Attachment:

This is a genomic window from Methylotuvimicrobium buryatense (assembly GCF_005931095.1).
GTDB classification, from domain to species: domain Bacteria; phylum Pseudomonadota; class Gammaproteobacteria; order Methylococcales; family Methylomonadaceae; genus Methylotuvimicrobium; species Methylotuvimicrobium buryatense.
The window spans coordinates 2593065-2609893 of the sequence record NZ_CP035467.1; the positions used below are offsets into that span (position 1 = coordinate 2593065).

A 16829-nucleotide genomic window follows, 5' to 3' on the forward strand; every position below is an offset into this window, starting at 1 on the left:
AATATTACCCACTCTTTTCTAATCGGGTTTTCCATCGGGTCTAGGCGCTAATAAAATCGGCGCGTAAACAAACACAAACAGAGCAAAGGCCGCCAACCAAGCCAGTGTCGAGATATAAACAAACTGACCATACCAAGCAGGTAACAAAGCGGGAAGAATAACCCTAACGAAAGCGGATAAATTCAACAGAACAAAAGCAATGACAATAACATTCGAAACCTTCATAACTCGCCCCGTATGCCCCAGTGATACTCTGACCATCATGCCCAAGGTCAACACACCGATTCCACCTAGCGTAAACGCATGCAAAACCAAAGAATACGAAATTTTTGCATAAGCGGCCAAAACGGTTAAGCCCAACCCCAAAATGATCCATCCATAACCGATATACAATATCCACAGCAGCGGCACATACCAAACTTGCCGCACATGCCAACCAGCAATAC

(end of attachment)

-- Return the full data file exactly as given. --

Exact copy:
This is a genomic window from Methylotuvimicrobium buryatense (assembly GCF_005931095.1).
GTDB classification, from domain to species: domain Bacteria; phylum Pseudomonadota; class Gammaproteobacteria; order Methylococcales; family Methylomonadaceae; genus Methylotuvimicrobium; species Methylotuvimicrobium buryatense.
The window spans coordinates 2593065-2609893 of the sequence record NZ_CP035467.1; the positions used below are offsets into that span (position 1 = coordinate 2593065).

A 16829-nucleotide genomic window follows, 5' to 3' on the forward strand; every position below is an offset into this window, starting at 1 on the left:
AATATTACCCACTCTTTTCTAATCGGGTTTTCCATCGGGTCTAGGCGCTAATAAAATCGGCGCGTAAACAAACACAAACAGAGCAAAGGCCGCCAACCAAGCCAGTGTCGAGATATAAACAAACTGACCATACCAAGCAGGTAACAAAGCGGGAAGAATAACCCTAACGAAAGCGGATAAATTCAACAGAACAAAAGCAATGACAATAACATTCGAAACCTTCATAACTCGCCCCGTATGCCCCAGTGATACTCTGACCATCATGCCCAAGGTCAACACACCGATTCCACCTAGCGTAAACGCATGCAAAACCAAAGAATACGAAATTTTTGCATAAGCGGCCAAAACGGTTAAGCCCAACCCCAAAATGATCCATCCATAACCGATATACAATATCCACAGCAGCGGCACATACCAAACTTGCCGCACATGCCAACCAGCAATAC